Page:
I came across this phrase in an article today, I didn't get the sense of the whole sentence together. would anyone break it into pieces for me please. bundle of thanks in advance.
closed as unclear what you're asking by FumbleFingers, Edwin Ashworth, Dan Bron, Drew, Marv Mills Jun 17 '15 at 12:41
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As comments have already stated, this is quite nonsensical at first blush. Having read the article, however, it becomes clear how it is meant to be understood:
A price hike is an increase in prices. In this case, the person raising the ‘prices’ (here: the rent) is the landlord, so this is a landlord price hike, as it were. Jesse’s Deli is now having a ‘sale’, in an ironic kind of way: they are raising the prices to match the raised rent imposed by the landlord.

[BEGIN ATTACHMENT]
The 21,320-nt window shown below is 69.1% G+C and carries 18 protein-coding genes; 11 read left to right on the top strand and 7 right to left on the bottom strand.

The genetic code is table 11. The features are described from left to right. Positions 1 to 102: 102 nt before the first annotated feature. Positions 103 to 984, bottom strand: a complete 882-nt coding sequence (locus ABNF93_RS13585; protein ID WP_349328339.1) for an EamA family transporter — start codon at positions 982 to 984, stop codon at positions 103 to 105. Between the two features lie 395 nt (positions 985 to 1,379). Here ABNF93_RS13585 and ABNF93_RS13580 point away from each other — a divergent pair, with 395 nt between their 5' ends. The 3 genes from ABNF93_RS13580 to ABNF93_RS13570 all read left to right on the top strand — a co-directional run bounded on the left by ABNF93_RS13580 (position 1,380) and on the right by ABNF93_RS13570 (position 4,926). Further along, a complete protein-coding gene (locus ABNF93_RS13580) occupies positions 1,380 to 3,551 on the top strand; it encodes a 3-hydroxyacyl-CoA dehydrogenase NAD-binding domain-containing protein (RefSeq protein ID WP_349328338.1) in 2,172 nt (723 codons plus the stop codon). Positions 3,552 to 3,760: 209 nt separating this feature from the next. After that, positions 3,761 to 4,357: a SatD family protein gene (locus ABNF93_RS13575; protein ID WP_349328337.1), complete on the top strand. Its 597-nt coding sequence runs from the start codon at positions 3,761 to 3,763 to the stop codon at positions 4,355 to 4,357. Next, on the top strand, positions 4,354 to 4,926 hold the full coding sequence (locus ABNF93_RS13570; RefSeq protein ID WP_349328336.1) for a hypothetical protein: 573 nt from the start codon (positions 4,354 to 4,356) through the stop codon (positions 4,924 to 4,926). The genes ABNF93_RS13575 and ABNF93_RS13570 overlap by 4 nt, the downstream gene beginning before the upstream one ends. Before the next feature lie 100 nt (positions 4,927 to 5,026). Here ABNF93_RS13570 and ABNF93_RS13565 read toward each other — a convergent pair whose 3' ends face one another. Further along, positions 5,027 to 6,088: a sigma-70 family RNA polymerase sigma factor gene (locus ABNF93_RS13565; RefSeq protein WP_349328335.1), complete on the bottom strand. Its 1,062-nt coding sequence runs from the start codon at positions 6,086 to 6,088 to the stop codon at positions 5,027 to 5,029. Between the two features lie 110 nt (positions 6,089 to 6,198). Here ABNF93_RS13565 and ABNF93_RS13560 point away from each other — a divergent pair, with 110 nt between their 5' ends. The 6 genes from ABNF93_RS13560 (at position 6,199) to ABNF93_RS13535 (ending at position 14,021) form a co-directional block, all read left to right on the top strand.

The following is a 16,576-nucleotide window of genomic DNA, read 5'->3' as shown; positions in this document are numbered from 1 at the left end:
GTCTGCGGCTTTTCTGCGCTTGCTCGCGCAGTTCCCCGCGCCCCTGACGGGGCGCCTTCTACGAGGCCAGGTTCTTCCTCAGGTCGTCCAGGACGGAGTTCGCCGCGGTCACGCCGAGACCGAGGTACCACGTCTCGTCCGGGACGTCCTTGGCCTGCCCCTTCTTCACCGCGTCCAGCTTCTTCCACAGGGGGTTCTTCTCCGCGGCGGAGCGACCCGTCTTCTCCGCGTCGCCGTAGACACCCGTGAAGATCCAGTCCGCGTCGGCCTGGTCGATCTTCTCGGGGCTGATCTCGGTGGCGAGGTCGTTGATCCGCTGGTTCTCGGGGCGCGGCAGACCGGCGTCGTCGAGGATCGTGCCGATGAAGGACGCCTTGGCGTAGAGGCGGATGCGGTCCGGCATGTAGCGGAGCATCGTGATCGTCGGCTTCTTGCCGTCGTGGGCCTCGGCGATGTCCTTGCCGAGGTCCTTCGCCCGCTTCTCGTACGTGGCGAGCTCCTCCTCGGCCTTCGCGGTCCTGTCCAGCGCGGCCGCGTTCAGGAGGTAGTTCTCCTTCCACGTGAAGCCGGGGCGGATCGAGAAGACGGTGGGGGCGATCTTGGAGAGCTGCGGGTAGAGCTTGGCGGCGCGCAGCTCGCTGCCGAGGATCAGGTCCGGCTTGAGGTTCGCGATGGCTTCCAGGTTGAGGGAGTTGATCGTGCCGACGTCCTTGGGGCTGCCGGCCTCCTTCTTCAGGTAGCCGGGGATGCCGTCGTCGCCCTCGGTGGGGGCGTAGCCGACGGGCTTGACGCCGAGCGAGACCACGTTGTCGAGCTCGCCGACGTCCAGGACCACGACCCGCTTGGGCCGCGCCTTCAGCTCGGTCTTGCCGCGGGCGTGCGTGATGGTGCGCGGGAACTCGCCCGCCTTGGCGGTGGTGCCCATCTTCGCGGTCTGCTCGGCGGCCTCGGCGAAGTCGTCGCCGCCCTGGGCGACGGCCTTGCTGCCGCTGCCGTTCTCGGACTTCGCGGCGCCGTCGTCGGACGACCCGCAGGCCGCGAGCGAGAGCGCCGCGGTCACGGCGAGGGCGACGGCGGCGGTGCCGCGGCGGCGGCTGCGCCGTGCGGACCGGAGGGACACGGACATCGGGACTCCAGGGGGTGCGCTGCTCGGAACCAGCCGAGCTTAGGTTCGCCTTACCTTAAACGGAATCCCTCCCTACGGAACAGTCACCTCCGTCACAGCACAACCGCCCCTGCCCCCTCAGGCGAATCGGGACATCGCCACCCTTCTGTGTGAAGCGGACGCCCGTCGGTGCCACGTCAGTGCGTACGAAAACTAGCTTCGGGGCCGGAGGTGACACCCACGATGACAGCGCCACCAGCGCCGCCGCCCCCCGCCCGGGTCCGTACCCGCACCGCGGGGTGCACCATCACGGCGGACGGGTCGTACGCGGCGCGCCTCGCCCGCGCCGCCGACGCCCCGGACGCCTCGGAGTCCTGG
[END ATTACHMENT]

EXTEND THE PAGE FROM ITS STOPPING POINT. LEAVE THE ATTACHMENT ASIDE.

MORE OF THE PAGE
In English marketing-speak, the word sale is frequently modified by some kind of phrase that tells you why there is a sale on: Christmas sale, back-to-school sale, just-because-we-can sale, etc. This works the same: Jesse’s Deli’s sale is a landlord-price-hike sale (an ironic ‘sale’ brought on by the landlord’s rental price hike).
An artisan is, roughly speaking, someone who works in a particular trade in an old-fashioned, ‘crafty’, skilled way. Someone who makes things himself the way he was taught by his old master; not someone who works in a factory making things in automated processes on machines. Jesse’s Deli is an artisan store, a small store with a large amount of human touch, free of the sterile conveyor-belt feeling of big supermarkets.
Since Jesse’s Deli is an artisanal store, this ‘sale’ is also artisanal: it is an artisanal landlord-price-hike sale.